A tiny systemd convenience: it can reboot the system from RAM alone
One of the things I do a fair bit of is building and testing
from-scratch system installs. Not being crazy, I do this in virtual
machines (it's much faster that way). When you do this sort of work,
you live in a constant cycle of installing a machine from scratch,
testing it, and then damaging the install enough so that when you
reboot, your VM will repeat the 'install from scratch' part. Most
of the time, the most convenient way to damage the install is with
dd if=/dev/zero of=/dev/sda bs=1024k count=32; sync reboot
sync can be important.)
Dd'ing over the start of the (virtual) disk makes sure that there isn't a partition table and a bootloader any more, and it also generally prevents the install CD environment from sniffing around and finding too many traces of your old installed OS.
On normal System V init or Upstart based systems, this sequence has
a minor little irritation: the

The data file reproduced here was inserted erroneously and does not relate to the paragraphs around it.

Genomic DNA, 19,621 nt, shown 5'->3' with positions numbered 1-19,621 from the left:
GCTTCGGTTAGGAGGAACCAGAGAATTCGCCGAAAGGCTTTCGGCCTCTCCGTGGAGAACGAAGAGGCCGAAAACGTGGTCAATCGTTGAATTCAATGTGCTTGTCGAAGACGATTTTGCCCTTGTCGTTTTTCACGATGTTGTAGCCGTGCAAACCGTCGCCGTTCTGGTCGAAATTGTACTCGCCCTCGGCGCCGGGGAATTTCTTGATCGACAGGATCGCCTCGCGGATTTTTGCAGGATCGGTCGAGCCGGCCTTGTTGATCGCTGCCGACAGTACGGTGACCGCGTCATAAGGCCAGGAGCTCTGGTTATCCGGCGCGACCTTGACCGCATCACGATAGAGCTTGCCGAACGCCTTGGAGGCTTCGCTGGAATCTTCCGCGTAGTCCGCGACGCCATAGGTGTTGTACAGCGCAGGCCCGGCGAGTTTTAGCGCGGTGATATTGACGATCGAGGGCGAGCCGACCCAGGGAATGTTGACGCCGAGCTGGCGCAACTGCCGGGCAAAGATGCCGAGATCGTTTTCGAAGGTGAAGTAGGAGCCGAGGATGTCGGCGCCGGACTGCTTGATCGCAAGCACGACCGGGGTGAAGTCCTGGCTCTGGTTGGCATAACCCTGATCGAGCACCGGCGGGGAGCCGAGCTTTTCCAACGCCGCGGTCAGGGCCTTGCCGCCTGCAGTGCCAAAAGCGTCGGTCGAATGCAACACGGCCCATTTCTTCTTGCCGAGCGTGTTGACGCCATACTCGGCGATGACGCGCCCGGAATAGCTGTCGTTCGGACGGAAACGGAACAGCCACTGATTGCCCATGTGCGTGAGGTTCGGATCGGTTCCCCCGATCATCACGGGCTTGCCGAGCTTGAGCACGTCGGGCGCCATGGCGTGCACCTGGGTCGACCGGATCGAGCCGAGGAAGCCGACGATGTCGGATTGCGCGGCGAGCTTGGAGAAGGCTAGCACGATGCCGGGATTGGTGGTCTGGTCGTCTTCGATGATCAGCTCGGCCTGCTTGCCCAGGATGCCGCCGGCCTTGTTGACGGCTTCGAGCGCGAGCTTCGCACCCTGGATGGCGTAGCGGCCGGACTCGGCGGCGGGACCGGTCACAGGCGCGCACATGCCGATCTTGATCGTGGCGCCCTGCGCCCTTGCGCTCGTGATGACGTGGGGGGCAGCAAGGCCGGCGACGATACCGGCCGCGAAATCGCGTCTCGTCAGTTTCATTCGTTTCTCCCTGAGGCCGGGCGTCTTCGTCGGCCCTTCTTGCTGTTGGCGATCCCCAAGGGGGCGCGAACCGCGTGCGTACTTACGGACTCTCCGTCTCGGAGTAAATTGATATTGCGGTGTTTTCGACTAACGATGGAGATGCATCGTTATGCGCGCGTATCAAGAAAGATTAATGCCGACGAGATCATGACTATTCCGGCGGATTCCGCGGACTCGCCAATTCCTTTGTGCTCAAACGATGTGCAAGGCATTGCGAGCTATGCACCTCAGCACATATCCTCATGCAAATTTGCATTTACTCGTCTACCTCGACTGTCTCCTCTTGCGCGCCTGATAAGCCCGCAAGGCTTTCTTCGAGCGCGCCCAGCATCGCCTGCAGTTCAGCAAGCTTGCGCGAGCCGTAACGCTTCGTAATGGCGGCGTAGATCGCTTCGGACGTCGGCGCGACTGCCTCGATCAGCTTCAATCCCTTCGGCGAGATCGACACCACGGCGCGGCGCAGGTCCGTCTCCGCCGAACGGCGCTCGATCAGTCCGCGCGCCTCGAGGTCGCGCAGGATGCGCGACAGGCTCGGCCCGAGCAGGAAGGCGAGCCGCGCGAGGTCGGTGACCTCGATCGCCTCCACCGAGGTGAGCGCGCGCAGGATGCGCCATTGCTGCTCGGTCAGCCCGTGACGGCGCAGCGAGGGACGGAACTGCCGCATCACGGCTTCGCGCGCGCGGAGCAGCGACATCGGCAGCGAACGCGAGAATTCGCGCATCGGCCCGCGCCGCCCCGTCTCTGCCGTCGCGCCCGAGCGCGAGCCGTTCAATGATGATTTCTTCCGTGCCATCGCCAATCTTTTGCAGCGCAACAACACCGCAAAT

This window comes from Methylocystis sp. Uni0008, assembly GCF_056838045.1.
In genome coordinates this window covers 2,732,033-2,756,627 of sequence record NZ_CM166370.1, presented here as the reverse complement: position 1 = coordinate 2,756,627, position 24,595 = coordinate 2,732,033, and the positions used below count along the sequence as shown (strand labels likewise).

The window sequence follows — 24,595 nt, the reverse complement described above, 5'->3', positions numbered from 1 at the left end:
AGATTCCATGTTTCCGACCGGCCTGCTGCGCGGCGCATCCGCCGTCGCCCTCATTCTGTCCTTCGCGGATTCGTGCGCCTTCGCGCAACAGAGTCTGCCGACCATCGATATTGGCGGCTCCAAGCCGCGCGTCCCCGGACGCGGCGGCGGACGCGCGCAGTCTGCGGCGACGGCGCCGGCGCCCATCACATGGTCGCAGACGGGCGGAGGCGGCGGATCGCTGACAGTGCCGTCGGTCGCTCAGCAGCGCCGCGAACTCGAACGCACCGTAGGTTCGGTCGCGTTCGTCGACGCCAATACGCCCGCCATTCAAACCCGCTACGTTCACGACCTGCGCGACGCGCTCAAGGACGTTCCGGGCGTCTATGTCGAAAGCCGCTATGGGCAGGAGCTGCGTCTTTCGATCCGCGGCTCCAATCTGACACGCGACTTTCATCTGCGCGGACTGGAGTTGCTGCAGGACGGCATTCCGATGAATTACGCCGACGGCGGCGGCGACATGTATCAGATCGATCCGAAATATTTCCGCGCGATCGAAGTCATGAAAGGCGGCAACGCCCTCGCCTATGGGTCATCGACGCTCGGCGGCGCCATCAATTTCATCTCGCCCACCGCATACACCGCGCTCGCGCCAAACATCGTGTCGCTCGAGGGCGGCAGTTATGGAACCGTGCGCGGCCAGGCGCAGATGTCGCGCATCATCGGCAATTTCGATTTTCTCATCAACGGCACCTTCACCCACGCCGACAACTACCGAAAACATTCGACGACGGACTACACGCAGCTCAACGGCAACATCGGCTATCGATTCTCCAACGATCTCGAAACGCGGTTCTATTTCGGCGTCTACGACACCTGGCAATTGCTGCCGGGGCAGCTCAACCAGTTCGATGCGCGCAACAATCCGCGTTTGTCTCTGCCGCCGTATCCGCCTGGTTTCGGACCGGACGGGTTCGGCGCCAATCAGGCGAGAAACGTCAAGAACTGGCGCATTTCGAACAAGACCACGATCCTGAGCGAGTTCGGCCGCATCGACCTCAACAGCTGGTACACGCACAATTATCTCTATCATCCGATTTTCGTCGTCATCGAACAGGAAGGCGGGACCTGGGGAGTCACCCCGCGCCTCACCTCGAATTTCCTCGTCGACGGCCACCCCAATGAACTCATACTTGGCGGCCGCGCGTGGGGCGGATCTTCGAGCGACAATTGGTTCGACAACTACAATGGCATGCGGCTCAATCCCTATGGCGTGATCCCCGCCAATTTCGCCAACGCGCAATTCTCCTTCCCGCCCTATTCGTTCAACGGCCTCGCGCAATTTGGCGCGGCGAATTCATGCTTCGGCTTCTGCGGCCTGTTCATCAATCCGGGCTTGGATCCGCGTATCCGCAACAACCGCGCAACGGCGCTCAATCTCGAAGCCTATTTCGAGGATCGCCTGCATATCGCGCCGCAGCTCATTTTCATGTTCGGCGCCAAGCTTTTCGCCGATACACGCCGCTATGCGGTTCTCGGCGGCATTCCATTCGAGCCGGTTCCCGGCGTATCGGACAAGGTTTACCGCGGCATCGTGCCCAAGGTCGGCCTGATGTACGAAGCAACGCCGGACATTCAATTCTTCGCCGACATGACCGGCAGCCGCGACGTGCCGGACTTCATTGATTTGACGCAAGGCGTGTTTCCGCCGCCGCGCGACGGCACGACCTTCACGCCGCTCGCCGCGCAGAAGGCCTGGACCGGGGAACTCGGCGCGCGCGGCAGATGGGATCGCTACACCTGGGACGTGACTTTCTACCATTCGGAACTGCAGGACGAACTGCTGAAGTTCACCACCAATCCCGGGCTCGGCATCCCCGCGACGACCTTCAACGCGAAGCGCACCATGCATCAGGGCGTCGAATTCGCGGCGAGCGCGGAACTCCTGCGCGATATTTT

reboot will usually fail. This is
because the reboot process needs to read files off the filesystem,
which you've overwritten and corrupted with the
dd. Then you (I)
get to go off to the VM menus and say 'power cycle the machine',
which is just a tiny little interruption.
With systemd, at least in Ubuntu 16.04, this doesn't happen. Sure, a number of things run during the reboot process will spit out various errors, but systemd continues driving everything onwards anyways and will successfully reboot my virtual machine with no further activity on my part. The result is every so slightly more convenient for my peculiar usage case.
I believe that systemd can do this for several reasons. First,
systemd parses and loads all unit files into memory when it starts
up (or you tell it '
systemctl daemon-reload'), which means that
it doesn't have to read anything from disk in order to know what
needs to be done to shut the system down. Second, systemd mostly
terminates processes itself; it doesn't need to repeatedly get
scripts to run
kill and the like, which could fail if
other necessary bits have been damaged by that
I think that systemd can handle calling
instead of having to run an executable (which might not be there)
in order to do this.
(Systemd clearly has internal support in PID 1 for rebooting the system under some circumstances. I'm not quite clear if this is the path that a normal reboot eventually takes; it's a bit tangled up in units and handling this and that and so on.)
PS: Possibly there is a better way to damage a system this way than
dd has the (current) virtue of being easy to remember and
clearly sufficient. And small variants of this
dd command work on
any Unix, not just Linux (or a particular Linux).